Our latest Plant-Based and Cultivated Meat State of the Industry Reports show that, even with the vast economic and public health challenges Covid-19 presents, there are reasons to remain optimistic about the future of sustainable protein production.
2019 was a year of huge milestones in the alternative protein industry: Beyond Meat had a successful IPO, Impossible Foods raised $300 million in funding, and Burger King rolled out the Impossible Whopper nationally. Several of the largest meat companies in the United States launched plant-based or blended product lines, and plant-based food retail sales reached $5 billion. The number of cultivated meat companies grew by 57 percent and reached a venture capital fundraising record. In early 2020, the Covid-19 pandemic struck, impacting many aspects of society, including the global food system. Despite economic instability, difficulties for foodservice, and an unfolding public health crisis, there are reasons to remain optimistic about the future of alternative proteins—many of which are highlighted in GFI’s new Plant-Based and Cultivated Meat State of the Industry Reports.
GFI’s State of the Industry Reports are the most comprehensive, in-depth analyses of the alternative protein landscape available to date:
Both of these reports demonstrate three key advantages in this uncertain time for the alternative protein industry.
Covid-19 has led to a drastic increase in retail food sales and at-home consumption. SPINS data compiled by GFI shows that U.S. plant-based meat retail sales grew by 18 percent in 2019 to $939 million. This growth significantly accelerated when Covid-19-induced buying began. Since February, year-over-year growth of plant-based meat sales has greatly outstripped conventional meat. This could indicate that mainstream consumers value the practicality, safety, and shelf stability of plant-based foods, and may be incorporating it as a staple in their diets and source of comfort and nutrition.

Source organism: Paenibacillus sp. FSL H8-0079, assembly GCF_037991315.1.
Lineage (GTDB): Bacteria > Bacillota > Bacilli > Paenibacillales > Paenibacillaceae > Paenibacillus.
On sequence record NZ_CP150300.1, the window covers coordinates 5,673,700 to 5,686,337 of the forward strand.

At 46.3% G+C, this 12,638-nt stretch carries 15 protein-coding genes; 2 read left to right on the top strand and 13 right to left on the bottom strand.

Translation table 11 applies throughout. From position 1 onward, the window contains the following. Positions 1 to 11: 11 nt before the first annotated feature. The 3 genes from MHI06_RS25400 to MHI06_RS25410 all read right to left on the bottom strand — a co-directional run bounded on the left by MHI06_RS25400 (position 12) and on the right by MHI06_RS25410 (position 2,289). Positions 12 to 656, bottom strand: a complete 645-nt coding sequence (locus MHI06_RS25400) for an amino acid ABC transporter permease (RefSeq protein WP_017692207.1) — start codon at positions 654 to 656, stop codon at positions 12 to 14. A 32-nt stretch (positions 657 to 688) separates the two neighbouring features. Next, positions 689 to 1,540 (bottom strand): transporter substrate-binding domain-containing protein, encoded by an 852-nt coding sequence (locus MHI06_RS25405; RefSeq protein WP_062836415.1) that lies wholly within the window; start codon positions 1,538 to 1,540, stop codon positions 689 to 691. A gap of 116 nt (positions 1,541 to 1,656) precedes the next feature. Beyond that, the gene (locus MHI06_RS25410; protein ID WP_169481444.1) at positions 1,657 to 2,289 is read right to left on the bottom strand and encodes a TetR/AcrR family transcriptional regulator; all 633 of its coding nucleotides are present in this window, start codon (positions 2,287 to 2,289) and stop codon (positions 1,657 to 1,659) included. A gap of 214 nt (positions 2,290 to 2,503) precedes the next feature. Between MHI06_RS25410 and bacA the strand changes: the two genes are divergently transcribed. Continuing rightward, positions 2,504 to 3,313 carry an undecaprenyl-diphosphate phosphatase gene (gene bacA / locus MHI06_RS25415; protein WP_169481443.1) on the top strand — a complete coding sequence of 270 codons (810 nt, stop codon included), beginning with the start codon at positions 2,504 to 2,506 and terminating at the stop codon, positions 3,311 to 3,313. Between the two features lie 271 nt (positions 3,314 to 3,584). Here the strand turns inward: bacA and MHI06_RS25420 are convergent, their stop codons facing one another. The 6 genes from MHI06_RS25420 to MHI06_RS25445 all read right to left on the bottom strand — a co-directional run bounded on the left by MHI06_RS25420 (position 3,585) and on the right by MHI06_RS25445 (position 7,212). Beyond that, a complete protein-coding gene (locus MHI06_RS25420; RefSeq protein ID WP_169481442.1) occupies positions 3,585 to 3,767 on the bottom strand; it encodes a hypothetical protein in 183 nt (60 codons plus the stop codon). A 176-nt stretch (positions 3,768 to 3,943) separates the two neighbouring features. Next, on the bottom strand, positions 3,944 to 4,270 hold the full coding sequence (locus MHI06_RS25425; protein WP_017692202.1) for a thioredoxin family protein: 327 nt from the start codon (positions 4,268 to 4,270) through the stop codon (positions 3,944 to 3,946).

Although many plant-based food companies may be unable to launch new products through foodservice channels in the short term, these nimble companies are well positioned to sell their products direct-to-consumer through e-commerce channels (about 10 percent of all grocery sales pre-Covid-19) and delivery. Many restaurants and cloud kitchens are experiencing robust pickup and delivery demand. Increased scrutiny of food safety by consumers may also bode well for plant-based food, which provides substantially lower risk of pathogens than conventional meat. In China, Starbucks, KFC, and Papa John’s all launched plant-based meat products in early 2020.
Plant-based food companies based in or selling in the United States raised nearly half a billion dollars in venture capital funding in 2019, meaning there is significant capital for these companies to use for product R&D, production capacity, supply chain resiliency, and new go-to-market strategies. Further, in early 2020, despite Covid-19, several plant-based meat companies raised significant funds. For example, Impossible Foods raised another $500 million, Rebellyous raised $6 million, Plantible Foods raised $4.6 million, and Chinese plant-based meat company Starfield raised its seed round. In March 2020 the LIVEKINDLY co. was formed, with a $200 million investment, to accelerate the market for plant-based chicken.